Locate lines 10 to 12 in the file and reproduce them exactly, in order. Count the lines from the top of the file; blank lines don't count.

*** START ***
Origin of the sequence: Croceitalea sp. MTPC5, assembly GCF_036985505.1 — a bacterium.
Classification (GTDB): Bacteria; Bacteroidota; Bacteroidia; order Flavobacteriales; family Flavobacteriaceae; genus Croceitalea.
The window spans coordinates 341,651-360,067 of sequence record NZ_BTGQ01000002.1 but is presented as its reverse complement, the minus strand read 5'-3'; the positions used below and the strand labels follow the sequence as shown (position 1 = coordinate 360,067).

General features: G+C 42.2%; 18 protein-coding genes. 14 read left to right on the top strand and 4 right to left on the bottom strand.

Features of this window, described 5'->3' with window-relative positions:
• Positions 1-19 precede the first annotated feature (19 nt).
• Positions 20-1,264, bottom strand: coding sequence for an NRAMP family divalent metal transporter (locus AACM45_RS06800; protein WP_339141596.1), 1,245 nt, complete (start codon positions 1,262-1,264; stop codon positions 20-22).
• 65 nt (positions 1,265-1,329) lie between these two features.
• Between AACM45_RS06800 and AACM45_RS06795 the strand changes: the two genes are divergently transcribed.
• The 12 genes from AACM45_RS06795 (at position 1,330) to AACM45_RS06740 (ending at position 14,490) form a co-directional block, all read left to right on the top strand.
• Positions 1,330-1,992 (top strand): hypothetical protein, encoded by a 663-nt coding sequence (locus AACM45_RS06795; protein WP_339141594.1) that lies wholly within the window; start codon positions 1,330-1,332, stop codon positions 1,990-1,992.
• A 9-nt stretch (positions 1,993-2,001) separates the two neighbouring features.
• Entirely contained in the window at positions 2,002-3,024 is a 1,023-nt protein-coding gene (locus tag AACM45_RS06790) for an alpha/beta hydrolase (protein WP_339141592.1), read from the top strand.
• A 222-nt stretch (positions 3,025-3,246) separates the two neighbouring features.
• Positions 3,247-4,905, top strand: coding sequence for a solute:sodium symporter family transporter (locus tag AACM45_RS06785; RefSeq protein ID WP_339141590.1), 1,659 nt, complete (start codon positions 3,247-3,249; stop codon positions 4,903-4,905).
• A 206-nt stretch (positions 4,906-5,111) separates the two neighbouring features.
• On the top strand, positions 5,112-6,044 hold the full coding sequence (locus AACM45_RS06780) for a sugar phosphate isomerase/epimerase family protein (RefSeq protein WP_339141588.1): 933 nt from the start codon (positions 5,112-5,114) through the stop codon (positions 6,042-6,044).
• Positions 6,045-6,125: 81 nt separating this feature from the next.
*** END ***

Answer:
• The 12 genes from AACM45_RS06795 (at position 1,330) to AACM45_RS06740 (ending at position 14,490) form a co-directional block, all read left to right on the top strand.
• Positions 1,330-1,992 (top strand): hypothetical protein, encoded by a 663-nt coding sequence (locus AACM45_RS06795; protein WP_339141594.1) that lies wholly within the window; start codon positions 1,330-1,332, stop codon positions 1,990-1,992.
• A 9-nt stretch (positions 1,993-2,001) separates the two neighbouring features.